At the break

Some baseball notes:

1) can you be a scrappy, over-achieving team when you have a $200 million payroll? Because that’s what the Yankees feel like. It’s something of a surprise that they’re in first place. The club has a lot of holes. Their three highest paid players are Arod, Mark Teixiera and CC Sabathia. No one expected anything from Arod this year, but he’s been very good so far. Tex had been injury-prone and in decline for several seasons. He’s having his best season since 2009. In other words, you could make a decent case that two of their highest paid players are their two biggest over-achievers so far this season. (CC is awful). The Yanks have two other 20-million dollar players, Masahiro Tanaka and Jacoby Ellsbury. Both have spent significant time on the disabled list this season.

Their best players are the relatively unheralded Brett Gardner, the low-cost starter Michael Pineda and reliever Dellin Betances, who’s barely clearing the league minimum. . They’ve got lots of dead weight in the lineup and the starting pitching has been weak.

This isn’t a plea for sympathy, nor a call to laud their performance. It’s just an odd amalgam of a team, and a reminder that not all high-payroll teams look alike. When the Yankees were spending this kind of money 5-6 years ago, they were spending it on superstars in or near their prime. Now, to a substantial degree, they’re paying a very large premium to field an old team, supplemented with marginal players. All of this is a function of the team’s massive failures in player development over the past decade.

In that regard, of course, the Yankees still benefit enormously from their wealth. A less well-endowed team could not remain remotely competitive with a system that has produced as little as the Yanks’ has in recent years.

But relative to preseason expectations, they still count as a surprise.

2) I can’t remember who it was now, but someone on sports radio Saturday evening said, in a very straightforward way, that all baseball records have now been tainted. A generation ago, the prospect of a player making an assault on 60 home runs in a season, or the career record, would have quickened the heart of any real baseball fan. In no other sport is there anything comparable to the emotional experience of statistical records. And now, this host said, that’s all gone.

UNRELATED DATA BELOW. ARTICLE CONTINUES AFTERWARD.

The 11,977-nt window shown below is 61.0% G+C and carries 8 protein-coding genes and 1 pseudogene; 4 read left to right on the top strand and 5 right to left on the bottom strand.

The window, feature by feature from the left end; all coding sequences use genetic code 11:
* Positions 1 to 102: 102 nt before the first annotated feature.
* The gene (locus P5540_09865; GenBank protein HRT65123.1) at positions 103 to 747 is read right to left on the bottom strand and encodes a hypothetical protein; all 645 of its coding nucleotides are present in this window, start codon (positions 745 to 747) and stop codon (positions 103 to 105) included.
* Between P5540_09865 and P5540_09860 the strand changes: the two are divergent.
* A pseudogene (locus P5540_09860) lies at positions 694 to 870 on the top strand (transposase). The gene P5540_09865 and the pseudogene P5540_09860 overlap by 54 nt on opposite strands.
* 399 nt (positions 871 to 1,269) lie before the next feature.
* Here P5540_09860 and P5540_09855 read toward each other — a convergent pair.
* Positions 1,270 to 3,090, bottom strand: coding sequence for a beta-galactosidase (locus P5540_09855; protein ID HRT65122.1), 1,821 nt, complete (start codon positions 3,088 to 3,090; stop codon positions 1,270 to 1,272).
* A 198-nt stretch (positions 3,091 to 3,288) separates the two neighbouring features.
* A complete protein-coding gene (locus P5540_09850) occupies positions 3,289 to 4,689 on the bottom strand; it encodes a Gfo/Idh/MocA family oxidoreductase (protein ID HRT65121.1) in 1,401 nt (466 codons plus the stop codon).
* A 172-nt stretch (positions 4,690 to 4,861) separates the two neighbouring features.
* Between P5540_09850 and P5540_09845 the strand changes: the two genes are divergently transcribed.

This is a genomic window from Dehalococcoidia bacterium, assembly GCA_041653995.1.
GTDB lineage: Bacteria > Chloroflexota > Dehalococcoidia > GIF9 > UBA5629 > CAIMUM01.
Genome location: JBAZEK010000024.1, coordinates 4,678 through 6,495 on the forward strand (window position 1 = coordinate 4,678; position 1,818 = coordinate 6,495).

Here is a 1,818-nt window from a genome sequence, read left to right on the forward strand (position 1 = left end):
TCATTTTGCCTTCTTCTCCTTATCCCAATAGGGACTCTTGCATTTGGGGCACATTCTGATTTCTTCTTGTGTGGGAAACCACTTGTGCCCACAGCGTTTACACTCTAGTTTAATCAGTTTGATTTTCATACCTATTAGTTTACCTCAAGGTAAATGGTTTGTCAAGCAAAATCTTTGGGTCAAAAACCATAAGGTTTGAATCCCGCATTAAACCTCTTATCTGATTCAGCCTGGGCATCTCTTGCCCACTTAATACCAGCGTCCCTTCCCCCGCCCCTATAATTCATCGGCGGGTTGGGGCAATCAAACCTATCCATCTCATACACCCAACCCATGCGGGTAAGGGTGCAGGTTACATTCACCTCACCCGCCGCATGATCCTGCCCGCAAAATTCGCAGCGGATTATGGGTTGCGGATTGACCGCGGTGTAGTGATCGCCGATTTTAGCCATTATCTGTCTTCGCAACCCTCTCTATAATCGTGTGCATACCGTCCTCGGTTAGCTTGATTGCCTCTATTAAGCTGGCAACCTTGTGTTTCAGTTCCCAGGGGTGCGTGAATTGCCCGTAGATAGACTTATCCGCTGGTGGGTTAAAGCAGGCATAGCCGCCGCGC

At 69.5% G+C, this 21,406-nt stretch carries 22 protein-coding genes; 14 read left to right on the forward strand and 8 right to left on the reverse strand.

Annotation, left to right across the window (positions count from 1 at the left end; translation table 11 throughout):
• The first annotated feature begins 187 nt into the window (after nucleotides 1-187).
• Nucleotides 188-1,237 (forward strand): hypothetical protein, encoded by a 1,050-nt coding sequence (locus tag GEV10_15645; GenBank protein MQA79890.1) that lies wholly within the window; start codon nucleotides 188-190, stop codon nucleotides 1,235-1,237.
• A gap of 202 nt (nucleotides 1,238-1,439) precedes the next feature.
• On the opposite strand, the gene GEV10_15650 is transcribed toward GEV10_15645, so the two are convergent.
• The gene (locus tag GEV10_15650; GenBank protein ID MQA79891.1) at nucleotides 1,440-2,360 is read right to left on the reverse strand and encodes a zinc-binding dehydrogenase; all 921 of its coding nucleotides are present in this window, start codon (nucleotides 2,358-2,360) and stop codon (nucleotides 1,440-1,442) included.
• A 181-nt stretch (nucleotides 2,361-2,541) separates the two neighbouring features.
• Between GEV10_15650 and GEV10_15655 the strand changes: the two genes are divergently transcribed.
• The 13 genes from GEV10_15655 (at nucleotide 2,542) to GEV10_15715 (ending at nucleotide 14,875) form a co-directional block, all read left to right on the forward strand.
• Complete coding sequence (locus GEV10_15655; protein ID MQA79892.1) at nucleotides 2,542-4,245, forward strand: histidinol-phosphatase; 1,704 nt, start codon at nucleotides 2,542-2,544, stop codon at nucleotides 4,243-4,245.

Despite my status as something of a PED-truther, or falser, or whatever, I found myself unable to disagree. An assault on a major baseball record, whether it’s the career hits record, or home runs, or some pitching milestone will never have the same psychic resonance it once did. And in a way that is untrue for any other sport – no one cares about how widespread drug use in the NFL undermines the “integrity” of their games – the diminished meaning of records is a serious blow to baseball’s resonance.

3) Greenie made a heartfelt plea this morning for Pete Rose’s reinstatement. OK, not exactly for reinstatement, but for sympathy for Rose. He recounted having seen Rose come out of a restaurant in Cincinnati last night – Mike and Mike are on hand for tomorrow night’s all-star game – trailed by several dozen fans. According to Greenie, Rose stopped to take a picture with every single one of them, as gracious as could be. And the scene made Greenberg feel sorry for Pete. Greenberg noted that Rose has already paid an extraordinarily high price for his transgressions – a now quarter-of-a-century long banishment from a game that is his life. He and Golic agree that, as Rose broke baseball’s cardinal rule – he bet on the sport, including on his own team- it’s not wrong that he has suffered the fate he has. And Greenberg noted that Rose has always been his own worst enemy, an assessment with which it’s hard to disagree. Greenie just wondered whether Rose has now suffered enough.

Leaving aside whether basic human sympathy – since Greenie and I come from similar stock and are similarly wired, I’m sure I’d have reacted in like fashion to the scene Sunday night – should bear on the question of Rose’s reinstatement, Greenie made a good observation. He pointed out that Baseball’s Hall of Fame presently excludes its all-time hit king (Rose), will keep out its all-time homerun king (Barry Bonds) and will also keep its doors closed for the foreseeable future to arguably the greatest pitcher of the post-WW II era (Roger Clemens). What is the meaning of the Hall of Fame, which was created to venerate baseball’s greatest players if, to a significant degree, it no longer serves that function? There would, of course, be every opportunity for the Hall of Fame to contextualize the performances of the likes of Bonds, Clemens and so on however they chose. But since baseball hasn’t actually stricken a single record, nor vacated a single win, it’s an oddity, at the very least, that the Hall of Fame fails to reflect fully the game’s history.


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